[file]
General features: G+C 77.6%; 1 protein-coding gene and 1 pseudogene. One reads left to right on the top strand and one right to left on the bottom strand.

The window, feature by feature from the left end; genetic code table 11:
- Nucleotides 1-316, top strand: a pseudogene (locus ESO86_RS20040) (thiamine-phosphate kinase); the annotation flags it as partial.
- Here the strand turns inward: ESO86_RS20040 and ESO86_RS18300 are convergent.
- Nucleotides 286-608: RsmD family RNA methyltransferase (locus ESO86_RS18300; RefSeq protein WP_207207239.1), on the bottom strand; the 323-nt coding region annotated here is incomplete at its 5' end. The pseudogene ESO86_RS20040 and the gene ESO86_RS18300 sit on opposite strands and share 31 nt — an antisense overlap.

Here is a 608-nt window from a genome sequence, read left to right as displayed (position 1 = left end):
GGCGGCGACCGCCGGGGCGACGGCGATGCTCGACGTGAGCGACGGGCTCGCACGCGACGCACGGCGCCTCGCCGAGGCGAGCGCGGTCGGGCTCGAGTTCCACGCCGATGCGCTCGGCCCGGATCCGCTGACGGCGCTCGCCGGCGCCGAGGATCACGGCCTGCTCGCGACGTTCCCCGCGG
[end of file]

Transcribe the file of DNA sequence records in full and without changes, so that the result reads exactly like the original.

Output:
General features: G+C 77.6%; 1 protein-coding gene and 1 pseudogene. One reads left to right on the top strand and one right to left on the bottom strand.

The window, feature by feature from the left end; genetic code table 11:
- Nucleotides 1-316, top strand: a pseudogene (locus ESO86_RS20040) (thiamine-phosphate kinase); the annotation flags it as partial.
- Here the strand turns inward: ESO86_RS20040 and ESO86_RS18300 are convergent.
- Nucleotides 286-608: RsmD family RNA methyltransferase (locus ESO86_RS18300; RefSeq protein WP_207207239.1), on the bottom strand; the 323-nt coding region annotated here is incomplete at its 5' end. The pseudogene ESO86_RS20040 and the gene ESO86_RS18300 sit on opposite strands and share 31 nt — an antisense overlap.

Here is a 608-nt window from a genome sequence, read left to right as displayed (position 1 = left end):
GGCGGCGACCGCCGGGGCGACGGCGATGCTCGACGTGAGCGACGGGCTCGCACGCGACGCACGGCGCCTCGCCGAGGCGAGCGCGGTCGGGCTCGAGTTCCACGCCGATGCGCTCGGCCCGGATCCGCTGACGGCGCTCGCCGGCGCCGAGGATCACGGCCTGCTCGCGACGTTCCCCGCGG